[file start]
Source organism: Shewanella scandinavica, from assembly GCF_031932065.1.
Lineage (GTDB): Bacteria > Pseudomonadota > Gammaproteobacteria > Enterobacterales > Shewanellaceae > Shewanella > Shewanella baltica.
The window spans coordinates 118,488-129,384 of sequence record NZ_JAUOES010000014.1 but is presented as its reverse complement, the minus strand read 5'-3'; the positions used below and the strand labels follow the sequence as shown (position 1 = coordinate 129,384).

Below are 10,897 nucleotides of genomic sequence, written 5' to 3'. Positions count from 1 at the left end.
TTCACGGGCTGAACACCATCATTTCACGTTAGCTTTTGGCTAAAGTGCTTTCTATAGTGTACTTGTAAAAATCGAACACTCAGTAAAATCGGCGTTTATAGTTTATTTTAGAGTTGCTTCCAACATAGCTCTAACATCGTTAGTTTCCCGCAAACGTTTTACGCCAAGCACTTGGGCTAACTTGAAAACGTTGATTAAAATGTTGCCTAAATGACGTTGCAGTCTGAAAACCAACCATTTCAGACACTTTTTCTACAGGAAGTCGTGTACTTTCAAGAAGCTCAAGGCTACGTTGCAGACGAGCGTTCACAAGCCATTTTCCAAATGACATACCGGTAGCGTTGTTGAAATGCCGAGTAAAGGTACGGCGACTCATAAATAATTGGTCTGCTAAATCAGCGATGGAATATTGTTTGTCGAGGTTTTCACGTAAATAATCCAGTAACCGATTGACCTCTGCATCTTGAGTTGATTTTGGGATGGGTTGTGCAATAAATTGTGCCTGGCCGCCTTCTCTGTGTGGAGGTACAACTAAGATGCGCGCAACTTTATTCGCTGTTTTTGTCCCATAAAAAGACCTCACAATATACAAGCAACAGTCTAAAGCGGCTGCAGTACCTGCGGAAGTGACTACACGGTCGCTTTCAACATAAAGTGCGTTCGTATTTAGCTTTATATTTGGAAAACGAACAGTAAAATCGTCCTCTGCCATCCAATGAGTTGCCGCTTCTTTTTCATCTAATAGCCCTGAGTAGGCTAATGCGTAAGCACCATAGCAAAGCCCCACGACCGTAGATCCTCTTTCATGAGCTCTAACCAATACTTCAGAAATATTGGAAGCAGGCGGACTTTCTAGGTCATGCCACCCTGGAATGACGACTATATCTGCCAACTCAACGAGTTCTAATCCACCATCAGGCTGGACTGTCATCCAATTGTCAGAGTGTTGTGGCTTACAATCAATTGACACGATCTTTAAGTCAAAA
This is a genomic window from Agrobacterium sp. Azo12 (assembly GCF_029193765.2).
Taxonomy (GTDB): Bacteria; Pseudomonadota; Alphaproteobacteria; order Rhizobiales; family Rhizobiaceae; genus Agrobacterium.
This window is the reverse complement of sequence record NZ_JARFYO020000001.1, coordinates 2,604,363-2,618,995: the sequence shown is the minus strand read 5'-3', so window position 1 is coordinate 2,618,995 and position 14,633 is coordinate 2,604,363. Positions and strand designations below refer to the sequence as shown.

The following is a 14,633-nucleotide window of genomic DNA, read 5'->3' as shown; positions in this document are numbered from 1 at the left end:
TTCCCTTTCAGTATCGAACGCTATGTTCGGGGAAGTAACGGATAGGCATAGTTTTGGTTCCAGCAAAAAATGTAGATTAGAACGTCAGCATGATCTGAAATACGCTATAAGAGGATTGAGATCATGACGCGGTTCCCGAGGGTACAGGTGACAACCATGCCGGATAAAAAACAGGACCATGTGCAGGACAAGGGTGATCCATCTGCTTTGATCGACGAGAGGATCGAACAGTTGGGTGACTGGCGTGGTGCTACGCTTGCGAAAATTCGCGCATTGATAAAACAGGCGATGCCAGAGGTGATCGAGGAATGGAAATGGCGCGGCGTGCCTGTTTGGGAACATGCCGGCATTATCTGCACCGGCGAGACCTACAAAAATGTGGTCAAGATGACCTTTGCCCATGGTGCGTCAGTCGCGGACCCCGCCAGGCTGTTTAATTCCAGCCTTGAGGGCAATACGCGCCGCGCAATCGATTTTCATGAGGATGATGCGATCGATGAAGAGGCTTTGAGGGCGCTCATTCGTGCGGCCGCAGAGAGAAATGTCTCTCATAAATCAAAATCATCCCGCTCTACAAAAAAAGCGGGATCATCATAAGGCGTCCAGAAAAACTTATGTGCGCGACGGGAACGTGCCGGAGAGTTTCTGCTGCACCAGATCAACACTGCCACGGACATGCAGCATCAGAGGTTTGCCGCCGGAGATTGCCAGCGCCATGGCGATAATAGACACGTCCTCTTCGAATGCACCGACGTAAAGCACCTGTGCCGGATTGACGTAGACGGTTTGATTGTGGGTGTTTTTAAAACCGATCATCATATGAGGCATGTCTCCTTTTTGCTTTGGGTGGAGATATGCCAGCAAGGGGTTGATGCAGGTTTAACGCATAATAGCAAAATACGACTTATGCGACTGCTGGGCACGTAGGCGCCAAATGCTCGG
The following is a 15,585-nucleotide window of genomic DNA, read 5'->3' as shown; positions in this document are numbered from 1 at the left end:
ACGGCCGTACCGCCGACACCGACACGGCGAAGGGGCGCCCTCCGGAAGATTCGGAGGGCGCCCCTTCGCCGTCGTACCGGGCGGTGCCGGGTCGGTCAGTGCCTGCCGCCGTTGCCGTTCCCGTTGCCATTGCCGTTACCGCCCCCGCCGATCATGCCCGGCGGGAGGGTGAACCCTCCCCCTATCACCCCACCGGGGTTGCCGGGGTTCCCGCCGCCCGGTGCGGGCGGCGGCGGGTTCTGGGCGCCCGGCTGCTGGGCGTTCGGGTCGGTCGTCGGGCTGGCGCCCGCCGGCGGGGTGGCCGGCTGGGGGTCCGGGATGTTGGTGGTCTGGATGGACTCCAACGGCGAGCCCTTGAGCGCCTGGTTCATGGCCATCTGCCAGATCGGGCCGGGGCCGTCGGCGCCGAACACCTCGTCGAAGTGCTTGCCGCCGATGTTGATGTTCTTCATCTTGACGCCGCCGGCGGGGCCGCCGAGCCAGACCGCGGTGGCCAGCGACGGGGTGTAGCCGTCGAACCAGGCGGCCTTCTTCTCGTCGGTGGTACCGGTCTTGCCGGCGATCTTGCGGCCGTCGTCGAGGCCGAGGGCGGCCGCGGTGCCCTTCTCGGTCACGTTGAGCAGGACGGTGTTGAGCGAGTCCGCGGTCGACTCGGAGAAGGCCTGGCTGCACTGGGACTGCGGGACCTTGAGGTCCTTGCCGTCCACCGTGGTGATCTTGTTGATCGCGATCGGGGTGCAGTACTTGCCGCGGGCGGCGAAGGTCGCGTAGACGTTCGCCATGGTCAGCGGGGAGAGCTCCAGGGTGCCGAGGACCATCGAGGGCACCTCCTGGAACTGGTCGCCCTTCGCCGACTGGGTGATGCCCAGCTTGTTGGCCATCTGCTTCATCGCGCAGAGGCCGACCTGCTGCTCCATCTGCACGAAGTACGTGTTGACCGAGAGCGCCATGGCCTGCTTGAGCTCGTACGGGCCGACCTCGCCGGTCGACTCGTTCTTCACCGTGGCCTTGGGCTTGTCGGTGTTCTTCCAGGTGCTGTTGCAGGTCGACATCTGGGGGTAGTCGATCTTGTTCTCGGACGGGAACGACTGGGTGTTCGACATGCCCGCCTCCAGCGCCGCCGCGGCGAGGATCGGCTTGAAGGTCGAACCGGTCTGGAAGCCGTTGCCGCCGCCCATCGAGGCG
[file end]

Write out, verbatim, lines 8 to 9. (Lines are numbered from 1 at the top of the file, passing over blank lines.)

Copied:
This window is the reverse complement of sequence record NZ_JARFYO020000001.1, coordinates 2,604,363-2,618,995: the sequence shown is the minus strand read 5'-3', so window position 1 is coordinate 2,618,995 and position 14,633 is coordinate 2,604,363. Positions and strand designations below refer to the sequence as shown.

The following is a 14,633-nucleotide window of genomic DNA, read 5'->3' as shown; positions in this document are numbered from 1 at the left end: